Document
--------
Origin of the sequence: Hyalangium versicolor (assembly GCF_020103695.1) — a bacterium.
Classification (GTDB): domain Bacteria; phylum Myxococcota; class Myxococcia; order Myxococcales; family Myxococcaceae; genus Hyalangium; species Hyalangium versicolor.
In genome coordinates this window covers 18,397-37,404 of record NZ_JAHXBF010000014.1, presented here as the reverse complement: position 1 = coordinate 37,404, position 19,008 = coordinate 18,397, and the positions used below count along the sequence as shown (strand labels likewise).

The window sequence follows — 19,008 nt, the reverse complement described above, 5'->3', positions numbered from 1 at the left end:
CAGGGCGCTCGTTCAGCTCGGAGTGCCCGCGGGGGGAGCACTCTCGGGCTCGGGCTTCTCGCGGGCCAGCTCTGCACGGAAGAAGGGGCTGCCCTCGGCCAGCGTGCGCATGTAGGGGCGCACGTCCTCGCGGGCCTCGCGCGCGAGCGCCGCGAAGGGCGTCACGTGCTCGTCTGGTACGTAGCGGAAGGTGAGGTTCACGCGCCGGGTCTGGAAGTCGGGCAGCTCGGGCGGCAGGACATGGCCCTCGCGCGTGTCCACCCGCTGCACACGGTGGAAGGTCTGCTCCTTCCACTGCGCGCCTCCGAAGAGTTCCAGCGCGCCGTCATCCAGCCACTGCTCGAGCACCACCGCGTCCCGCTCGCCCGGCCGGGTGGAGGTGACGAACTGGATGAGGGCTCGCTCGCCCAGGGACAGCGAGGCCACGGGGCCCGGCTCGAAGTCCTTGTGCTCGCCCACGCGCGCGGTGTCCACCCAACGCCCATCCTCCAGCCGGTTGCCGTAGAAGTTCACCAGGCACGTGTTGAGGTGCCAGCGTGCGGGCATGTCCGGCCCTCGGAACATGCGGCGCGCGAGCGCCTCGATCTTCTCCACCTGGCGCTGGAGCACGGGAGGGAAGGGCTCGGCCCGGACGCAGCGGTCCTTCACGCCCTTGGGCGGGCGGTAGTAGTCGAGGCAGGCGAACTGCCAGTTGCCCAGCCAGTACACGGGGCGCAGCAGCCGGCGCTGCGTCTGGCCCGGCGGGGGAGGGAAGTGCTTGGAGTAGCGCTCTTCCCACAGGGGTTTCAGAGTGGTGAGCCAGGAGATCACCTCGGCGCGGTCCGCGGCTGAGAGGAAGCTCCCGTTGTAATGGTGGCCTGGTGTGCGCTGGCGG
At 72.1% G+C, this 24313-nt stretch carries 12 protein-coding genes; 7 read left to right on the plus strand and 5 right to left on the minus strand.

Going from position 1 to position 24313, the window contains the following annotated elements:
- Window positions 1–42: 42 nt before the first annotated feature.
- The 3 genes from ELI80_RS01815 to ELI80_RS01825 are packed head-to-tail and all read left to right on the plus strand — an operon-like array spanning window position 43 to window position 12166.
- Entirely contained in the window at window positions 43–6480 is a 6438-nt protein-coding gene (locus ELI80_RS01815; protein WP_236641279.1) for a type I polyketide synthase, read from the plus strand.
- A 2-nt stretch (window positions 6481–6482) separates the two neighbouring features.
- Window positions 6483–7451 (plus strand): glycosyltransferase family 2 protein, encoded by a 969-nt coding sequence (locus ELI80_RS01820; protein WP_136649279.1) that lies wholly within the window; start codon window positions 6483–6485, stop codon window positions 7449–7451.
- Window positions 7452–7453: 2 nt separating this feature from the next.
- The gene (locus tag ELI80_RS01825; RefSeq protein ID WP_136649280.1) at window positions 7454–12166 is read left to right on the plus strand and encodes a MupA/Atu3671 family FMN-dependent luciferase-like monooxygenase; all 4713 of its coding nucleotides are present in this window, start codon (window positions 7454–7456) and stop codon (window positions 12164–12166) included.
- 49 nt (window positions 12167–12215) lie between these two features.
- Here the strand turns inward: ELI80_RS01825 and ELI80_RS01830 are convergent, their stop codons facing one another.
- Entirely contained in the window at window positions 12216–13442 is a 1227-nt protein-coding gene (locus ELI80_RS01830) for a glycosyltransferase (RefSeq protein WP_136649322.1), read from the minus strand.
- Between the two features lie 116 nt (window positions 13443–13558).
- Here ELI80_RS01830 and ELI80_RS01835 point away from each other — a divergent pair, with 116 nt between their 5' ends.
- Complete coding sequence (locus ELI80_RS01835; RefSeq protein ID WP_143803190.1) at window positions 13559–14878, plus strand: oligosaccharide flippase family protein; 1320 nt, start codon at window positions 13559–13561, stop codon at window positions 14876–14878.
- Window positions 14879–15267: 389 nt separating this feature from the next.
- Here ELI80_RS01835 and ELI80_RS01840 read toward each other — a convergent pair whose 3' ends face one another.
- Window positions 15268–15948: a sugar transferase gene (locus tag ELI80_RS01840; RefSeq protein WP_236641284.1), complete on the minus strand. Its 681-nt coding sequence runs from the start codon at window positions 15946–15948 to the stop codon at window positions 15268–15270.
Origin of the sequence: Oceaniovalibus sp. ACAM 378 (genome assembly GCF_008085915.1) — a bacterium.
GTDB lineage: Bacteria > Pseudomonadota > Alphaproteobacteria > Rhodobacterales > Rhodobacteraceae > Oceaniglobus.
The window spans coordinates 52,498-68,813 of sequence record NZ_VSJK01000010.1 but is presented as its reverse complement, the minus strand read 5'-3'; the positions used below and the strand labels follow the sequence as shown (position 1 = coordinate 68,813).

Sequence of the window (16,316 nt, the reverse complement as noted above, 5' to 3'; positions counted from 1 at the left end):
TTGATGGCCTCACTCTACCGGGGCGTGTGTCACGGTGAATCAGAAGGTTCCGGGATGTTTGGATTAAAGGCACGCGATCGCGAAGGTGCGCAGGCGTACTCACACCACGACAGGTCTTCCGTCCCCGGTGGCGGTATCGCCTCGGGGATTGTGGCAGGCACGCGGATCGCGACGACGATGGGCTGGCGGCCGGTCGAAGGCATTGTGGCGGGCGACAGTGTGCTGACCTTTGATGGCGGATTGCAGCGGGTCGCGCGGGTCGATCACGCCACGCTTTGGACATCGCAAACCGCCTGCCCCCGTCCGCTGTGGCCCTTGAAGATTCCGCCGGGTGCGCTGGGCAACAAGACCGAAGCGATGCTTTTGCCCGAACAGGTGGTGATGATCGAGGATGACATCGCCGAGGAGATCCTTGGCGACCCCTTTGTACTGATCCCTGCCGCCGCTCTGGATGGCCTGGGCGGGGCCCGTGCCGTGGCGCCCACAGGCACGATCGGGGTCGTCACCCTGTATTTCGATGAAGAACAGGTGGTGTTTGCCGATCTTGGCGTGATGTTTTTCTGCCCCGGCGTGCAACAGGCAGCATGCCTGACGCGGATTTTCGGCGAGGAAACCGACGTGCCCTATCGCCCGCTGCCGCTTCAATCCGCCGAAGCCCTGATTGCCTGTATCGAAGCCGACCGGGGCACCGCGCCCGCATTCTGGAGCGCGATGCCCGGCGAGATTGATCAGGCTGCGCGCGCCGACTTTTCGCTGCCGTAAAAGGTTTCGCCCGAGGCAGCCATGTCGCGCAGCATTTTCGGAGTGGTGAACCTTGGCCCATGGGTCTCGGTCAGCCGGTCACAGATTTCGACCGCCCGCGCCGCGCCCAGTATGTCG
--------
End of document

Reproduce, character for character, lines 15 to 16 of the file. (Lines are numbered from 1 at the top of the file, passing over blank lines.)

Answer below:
- 49 nt (window positions 12167–12215) lie between these two features.
- Here the strand turns inward: ELI80_RS01825 and ELI80_RS01830 are convergent, their stop codons facing one another.